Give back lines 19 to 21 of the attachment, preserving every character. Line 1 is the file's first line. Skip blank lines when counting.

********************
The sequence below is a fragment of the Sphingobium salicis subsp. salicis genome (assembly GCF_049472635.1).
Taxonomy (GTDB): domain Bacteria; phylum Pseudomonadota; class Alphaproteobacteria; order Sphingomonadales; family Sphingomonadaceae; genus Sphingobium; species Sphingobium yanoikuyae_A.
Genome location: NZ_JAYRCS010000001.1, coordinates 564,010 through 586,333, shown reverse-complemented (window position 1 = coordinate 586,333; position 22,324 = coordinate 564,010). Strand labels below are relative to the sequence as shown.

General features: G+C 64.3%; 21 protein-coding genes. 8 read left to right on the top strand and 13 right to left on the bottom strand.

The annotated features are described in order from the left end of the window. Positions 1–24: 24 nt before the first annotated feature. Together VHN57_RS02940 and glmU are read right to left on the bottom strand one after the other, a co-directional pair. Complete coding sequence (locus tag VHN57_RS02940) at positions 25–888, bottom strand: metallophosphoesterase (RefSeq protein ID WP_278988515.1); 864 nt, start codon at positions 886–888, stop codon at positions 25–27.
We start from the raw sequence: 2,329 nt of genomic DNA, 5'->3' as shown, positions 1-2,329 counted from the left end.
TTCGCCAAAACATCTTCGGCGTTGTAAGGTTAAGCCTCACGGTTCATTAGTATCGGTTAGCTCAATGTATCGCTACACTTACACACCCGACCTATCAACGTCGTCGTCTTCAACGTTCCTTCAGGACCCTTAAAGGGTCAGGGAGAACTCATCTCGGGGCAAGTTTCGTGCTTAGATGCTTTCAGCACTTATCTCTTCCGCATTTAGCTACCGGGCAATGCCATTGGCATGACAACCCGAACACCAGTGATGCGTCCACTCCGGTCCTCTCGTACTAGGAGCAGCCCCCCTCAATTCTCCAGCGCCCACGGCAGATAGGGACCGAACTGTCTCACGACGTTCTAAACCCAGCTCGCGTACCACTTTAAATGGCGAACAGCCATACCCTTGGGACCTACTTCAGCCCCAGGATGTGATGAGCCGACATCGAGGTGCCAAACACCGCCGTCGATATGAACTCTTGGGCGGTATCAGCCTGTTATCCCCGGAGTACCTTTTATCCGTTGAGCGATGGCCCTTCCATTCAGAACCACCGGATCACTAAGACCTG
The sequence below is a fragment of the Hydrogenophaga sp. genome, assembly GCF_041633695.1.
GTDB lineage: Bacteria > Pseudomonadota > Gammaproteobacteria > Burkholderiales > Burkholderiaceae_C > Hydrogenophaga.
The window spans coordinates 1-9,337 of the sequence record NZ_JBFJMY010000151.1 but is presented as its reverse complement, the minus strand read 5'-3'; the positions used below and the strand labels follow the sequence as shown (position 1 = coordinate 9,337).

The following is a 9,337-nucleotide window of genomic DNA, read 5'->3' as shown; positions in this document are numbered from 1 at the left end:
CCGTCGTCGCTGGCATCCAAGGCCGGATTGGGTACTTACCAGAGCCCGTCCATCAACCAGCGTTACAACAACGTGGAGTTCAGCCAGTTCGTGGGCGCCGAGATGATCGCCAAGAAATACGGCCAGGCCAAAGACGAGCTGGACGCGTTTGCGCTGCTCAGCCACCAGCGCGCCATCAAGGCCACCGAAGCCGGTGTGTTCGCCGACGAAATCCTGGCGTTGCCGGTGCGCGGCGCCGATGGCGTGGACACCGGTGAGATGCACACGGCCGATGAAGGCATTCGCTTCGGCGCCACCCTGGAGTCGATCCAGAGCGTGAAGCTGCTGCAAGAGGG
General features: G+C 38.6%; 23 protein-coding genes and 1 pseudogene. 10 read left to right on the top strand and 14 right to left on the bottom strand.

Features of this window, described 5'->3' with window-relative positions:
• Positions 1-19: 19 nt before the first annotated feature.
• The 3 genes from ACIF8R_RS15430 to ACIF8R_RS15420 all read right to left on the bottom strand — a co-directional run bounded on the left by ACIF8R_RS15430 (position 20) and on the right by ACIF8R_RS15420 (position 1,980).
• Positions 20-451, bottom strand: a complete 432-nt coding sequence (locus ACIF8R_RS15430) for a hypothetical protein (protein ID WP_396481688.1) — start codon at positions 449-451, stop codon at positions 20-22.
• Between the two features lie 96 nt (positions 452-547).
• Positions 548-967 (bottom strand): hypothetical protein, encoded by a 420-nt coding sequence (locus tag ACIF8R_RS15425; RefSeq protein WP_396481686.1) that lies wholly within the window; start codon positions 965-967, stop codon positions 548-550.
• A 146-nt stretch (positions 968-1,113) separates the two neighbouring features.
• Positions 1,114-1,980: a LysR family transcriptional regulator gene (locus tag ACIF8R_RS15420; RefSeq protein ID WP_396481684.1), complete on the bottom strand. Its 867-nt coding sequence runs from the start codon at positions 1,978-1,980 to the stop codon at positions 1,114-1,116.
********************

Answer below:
• Positions 548-967 (bottom strand): hypothetical protein, encoded by a 420-nt coding sequence (locus tag ACIF8R_RS15425; RefSeq protein WP_396481686.1) that lies wholly within the window; start codon positions 965-967, stop codon positions 548-550.
• A 146-nt stretch (positions 968-1,113) separates the two neighbouring features.
• Positions 1,114-1,980: a LysR family transcriptional regulator gene (locus tag ACIF8R_RS15420; RefSeq protein ID WP_396481684.1), complete on the bottom strand. Its 867-nt coding sequence runs from the start codon at positions 1,978-1,980 to the stop codon at positions 1,114-1,116.